Exodus 30:17-21 'Then the LORD said to Moses, "Make a bronze basin, with its bronze stand, for washing. Place it between the Tent of Meeting and the altar, and put water in it. Aaron and his sons are to wash their hands and feet with water from it. Whenever they enter the Tent of Meeting, they shall wash with water so that they will not die. Also, when they approach the altar to minister by presenting an offering made to the LORD by fire, they shall wash their hands and feet so that they will not die. This is to be a lasting ordinance for Aaron and his descendants for the generations to come."
Exodus 38:8 'They made the bronze basin and its bronze stand from the mirrors of the women who served at the entrance to the Tent of Meeting.'
As you moved forward through the tabernacle you would come to the bronze laver. This laver was for the priests to wash from before ministering at the altar or in the holy place. As you approach the laver and peer in you are faced with a horrible sight. Some would even say a ghastly sight (especially in the mornings!) As you peer into the laver you are faced with... yourself! You see the laver was made from the polished bronze that the women used for their mirrors. (Ex 38:8)
So what was God trying to say here? We've got water, washing, and a bronze mirror. So what is likened to water and washing in scripture? What is likened to a mirror in scripture? I think you'll find that the answer is one and the same!  What God was illustrating here was the constant need that we have of being washed with the water of His word. Now, I don't like just talking in Christianese jargon so what exactly does that last sentence actually mean in practise? As we live in this world, the ways and thoughts of the world rub off onto us just as the earth dirties your feet when you go walking. There is no real way of escaping it. God calls us to be in the world, but not of it. It is inevitable that wrong thinking and some wrong practices will rub off onto you as you associate with those that are not Christians. So how do we clean ourselves of this dirt? That is where the word of God comes in. As you read the Bible it has a perpetual washing effect.  As you read the thoughts of God and meditate on His ways it is like pouring water over those dirty feet and hands of yours.
The constant need to see yourself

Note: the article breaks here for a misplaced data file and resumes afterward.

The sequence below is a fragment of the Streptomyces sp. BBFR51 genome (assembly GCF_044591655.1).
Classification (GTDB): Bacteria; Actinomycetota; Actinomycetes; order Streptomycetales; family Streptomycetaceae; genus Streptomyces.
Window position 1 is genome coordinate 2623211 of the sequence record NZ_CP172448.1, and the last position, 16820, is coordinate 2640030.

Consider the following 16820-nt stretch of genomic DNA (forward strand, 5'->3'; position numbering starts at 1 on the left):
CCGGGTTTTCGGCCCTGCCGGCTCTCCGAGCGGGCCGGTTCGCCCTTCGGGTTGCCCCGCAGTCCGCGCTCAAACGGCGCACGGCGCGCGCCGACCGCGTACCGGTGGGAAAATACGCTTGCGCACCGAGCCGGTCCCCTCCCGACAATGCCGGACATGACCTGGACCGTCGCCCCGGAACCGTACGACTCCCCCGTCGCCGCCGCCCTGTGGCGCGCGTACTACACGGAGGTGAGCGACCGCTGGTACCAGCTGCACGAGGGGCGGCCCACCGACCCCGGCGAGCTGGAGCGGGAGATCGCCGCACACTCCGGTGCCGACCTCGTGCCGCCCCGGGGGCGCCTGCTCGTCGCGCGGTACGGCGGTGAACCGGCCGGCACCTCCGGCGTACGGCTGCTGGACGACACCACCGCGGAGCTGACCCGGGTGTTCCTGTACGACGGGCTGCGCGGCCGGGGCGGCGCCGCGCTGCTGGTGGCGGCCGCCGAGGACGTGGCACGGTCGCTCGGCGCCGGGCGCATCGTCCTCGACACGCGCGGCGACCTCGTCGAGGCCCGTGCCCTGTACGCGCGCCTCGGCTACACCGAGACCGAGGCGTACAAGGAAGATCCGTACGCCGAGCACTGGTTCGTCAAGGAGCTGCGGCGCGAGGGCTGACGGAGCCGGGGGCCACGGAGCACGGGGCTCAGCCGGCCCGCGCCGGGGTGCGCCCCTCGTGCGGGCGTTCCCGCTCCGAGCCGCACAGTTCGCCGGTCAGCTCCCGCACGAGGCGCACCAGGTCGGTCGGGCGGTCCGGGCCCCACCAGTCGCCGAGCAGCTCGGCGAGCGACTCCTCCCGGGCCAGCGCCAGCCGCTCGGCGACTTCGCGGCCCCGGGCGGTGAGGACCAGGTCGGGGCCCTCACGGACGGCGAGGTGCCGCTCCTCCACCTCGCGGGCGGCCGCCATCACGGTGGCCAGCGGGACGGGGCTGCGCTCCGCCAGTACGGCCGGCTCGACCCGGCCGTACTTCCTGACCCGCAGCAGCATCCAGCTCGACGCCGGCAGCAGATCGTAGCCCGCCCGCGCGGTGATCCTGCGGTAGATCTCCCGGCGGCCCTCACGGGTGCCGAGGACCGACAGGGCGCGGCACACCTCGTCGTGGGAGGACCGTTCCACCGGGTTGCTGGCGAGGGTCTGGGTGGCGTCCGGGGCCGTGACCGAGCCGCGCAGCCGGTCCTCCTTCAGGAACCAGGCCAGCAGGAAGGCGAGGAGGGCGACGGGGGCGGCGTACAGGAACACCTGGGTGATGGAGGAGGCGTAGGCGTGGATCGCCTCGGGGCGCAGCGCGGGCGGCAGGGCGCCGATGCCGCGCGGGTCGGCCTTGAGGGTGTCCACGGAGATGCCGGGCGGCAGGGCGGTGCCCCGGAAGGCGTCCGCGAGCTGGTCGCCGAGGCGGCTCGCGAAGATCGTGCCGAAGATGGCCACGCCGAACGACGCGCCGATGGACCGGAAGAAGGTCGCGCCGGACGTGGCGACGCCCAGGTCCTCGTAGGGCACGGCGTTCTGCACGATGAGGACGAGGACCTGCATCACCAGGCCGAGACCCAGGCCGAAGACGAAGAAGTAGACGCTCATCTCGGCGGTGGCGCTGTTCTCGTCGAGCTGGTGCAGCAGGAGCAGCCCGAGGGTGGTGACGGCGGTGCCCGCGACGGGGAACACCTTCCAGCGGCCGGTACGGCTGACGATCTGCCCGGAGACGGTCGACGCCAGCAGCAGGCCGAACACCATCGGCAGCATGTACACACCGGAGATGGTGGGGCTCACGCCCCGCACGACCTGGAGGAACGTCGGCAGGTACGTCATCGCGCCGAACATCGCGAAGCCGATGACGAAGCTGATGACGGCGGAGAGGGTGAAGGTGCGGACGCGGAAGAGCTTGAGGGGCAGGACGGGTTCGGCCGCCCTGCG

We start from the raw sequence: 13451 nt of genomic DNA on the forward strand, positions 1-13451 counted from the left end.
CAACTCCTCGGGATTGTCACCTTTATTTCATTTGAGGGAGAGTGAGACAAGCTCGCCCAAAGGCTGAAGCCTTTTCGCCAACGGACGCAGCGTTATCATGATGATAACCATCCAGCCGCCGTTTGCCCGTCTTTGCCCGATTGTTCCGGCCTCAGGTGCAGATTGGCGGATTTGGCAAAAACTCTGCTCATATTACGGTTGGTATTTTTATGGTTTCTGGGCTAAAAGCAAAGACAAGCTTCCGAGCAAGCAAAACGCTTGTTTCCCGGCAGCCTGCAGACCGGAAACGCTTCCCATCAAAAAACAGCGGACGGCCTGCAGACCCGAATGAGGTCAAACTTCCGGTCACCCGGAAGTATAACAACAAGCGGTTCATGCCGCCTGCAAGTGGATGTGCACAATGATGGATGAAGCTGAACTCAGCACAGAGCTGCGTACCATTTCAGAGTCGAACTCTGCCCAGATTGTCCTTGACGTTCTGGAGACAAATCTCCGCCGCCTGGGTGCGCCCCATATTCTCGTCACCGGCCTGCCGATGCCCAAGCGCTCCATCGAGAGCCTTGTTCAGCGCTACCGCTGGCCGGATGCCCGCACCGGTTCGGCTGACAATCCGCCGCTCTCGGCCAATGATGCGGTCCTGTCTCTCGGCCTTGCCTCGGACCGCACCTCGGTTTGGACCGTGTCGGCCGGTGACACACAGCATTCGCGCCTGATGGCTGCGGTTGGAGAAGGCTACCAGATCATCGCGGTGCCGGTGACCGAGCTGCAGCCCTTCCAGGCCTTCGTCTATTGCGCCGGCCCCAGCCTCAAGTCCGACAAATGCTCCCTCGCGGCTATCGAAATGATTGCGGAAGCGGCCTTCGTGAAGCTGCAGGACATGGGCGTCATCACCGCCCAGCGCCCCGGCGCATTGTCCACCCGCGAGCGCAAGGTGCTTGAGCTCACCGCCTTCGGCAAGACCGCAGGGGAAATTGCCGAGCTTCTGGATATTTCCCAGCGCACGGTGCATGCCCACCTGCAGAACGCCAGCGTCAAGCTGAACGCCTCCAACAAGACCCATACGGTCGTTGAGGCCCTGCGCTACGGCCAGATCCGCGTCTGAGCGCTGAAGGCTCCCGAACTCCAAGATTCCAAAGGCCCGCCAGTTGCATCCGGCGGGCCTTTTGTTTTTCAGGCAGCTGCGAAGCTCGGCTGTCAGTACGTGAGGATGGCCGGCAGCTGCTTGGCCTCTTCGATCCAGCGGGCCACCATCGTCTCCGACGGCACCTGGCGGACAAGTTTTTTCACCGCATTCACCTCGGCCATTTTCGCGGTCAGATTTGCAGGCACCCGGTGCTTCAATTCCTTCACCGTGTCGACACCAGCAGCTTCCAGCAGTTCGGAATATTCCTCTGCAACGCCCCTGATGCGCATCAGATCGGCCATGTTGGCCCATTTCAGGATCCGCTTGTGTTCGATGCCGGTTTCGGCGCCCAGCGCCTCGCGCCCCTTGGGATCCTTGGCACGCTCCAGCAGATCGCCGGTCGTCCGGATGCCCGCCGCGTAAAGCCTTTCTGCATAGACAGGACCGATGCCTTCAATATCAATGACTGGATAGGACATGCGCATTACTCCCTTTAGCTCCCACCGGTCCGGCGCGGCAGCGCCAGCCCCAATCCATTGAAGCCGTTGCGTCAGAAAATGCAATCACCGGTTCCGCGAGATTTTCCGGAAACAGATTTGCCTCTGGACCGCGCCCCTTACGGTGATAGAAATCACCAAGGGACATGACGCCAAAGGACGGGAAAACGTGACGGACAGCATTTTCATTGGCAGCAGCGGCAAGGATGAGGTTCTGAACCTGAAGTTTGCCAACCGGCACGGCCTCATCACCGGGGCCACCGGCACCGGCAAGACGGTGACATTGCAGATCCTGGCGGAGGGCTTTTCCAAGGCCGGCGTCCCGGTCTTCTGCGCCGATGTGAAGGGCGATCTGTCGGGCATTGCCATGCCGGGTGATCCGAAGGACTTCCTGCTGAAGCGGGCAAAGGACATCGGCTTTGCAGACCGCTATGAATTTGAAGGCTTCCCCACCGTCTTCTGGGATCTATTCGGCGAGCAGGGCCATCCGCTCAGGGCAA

So reading the word of God is like washing in water and purifying yourself from the wrong ideas, attitudes and thoughts that exist in the world. But that is not all. The bronze laver was also made from mirrors so that those who washed could see themselves. This is critical. If we are to progress anywhere in the Christian life we must come to see ourselves. If we are to minister to God or to His people we must know all too well the frailty and weakness that dwells within our own soul. Actually, that is too soft a description. The Bible says it like this:
The heart is deceitful above all things, and desperately wicked: who can know it?
I'll say it again - you need to learn to see yourself and have the God given ability to discern the flesh, your old nature, at work. When you do that, you will then be able to judge yourself so that you are not judged (1 Cor 11:31). You will be able to acknowledge your faults instead of blaming others and say 'Yeah, that is me. That is what I am like in my old nature. It is thoroughly wicked and in that old nature dwells no good thing. But thank you Lord that there is forgiveness and cleansing in you. Thank you Lord that you have given me yourself to be in me what I am not. Thank you Lord that you have given me a new nature as well that longs for you and your ways!' And then, as you wash yourself with the truth once again you will then be in a position to minister to God or to His people just as the priests were only allowed to minister after washing at the bronze laver.
There were two items in the outer court that we have looked at - the brazen altar and the laver. Both were made from bronze to symbolise the judgement upon sin. The brazen altar reminded us of our need of a blood sacrifice that would take our place and experience the judgement that should have been ours. This had its fulfilment in the cross of Christ who dies for all sin. The next item, the laver, reminds us of an ongoing need to see ourselves as we truly are and to wash ourselves in His word. While this is not a requirement of salvation, it is crucial if we are to go on in this Christian life. And we do want to go on do we not? We want to go on to see Christ as our bread, our light and our life. These things we shall encounter as we enter the holy place which is the subject of the next study.